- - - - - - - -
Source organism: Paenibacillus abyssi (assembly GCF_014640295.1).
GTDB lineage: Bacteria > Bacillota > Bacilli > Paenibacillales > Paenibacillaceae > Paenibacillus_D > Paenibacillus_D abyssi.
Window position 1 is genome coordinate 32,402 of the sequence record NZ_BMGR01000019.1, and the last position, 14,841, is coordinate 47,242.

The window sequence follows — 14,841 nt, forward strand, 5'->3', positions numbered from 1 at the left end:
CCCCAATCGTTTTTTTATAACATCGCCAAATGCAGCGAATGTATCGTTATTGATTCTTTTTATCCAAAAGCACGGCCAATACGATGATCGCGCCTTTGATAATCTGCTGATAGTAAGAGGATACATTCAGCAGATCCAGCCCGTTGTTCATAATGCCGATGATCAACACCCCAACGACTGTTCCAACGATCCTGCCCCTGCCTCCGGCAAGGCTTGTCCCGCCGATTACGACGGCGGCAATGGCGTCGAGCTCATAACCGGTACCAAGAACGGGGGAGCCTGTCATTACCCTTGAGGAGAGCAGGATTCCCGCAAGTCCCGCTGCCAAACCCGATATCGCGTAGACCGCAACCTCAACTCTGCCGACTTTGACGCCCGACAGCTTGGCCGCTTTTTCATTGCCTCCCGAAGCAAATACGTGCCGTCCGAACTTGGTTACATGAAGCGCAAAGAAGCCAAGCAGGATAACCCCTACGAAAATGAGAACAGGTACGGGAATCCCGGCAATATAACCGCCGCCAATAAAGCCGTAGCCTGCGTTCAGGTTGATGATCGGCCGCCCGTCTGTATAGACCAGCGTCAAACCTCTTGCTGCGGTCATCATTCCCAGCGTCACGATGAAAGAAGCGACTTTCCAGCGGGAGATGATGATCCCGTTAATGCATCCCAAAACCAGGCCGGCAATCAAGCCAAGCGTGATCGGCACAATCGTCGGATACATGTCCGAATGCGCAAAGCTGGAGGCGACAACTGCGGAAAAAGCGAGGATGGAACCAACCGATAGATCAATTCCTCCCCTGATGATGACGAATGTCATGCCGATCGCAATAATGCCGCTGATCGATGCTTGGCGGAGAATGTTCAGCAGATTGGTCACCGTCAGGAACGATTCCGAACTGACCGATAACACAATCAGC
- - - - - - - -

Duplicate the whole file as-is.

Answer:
Source organism: Paenibacillus abyssi (assembly GCF_014640295.1).
GTDB lineage: Bacteria > Bacillota > Bacilli > Paenibacillales > Paenibacillaceae > Paenibacillus_D > Paenibacillus_D abyssi.
Window position 1 is genome coordinate 32,402 of the sequence record NZ_BMGR01000019.1, and the last position, 14,841, is coordinate 47,242.

The window sequence follows — 14,841 nt, forward strand, 5'->3', positions numbered from 1 at the left end:
CCCCAATCGTTTTTTTATAACATCGCCAAATGCAGCGAATGTATCGTTATTGATTCTTTTTATCCAAAAGCACGGCCAATACGATGATCGCGCCTTTGATAATCTGCTGATAGTAAGAGGATACATTCAGCAGATCCAGCCCGTTGTTCATAATGCCGATGATCAACACCCCAACGACTGTTCCAACGATCCTGCCCCTGCCTCCGGCAAGGCTTGTCCCGCCGATTACGACGGCGGCAATGGCGTCGAGCTCATAACCGGTACCAAGAACGGGGGAGCCTGTCATTACCCTTGAGGAGAGCAGGATTCCCGCAAGTCCCGCTGCCAAACCCGATATCGCGTAGACCGCAACCTCAACTCTGCCGACTTTGACGCCCGACAGCTTGGCCGCTTTTTCATTGCCTCCCGAAGCAAATACGTGCCGTCCGAACTTGGTTACATGAAGCGCAAAGAAGCCAAGCAGGATAACCCCTACGAAAATGAGAACAGGTACGGGAATCCCGGCAATATAACCGCCGCCAATAAAGCCGTAGCCTGCGTTCAGGTTGATGATCGGCCGCCCGTCTGTATAGACCAGCGTCAAACCTCTTGCTGCGGTCATCATTCCCAGCGTCACGATGAAAGAAGCGACTTTCCAGCGGGAGATGATGATCCCGTTAATGCATCCCAAAACCAGGCCGGCAATCAAGCCAAGCGTGATCGGCACAATCGTCGGATACATGTCCGAATGCGCAAAGCTGGAGGCGACAACTGCGGAAAAAGCGAGGATGGAACCAACCGATAGATCAATTCCTCCCCTGATGATGACGAATGTCATGCCGATCGCAATAATGCCGCTGATCGATGCTTGGCGGAGAATGTTCAGCAGATTGGTCACCGTCAGGAACGATTCCGAACTGACCGATAACACAATCAGC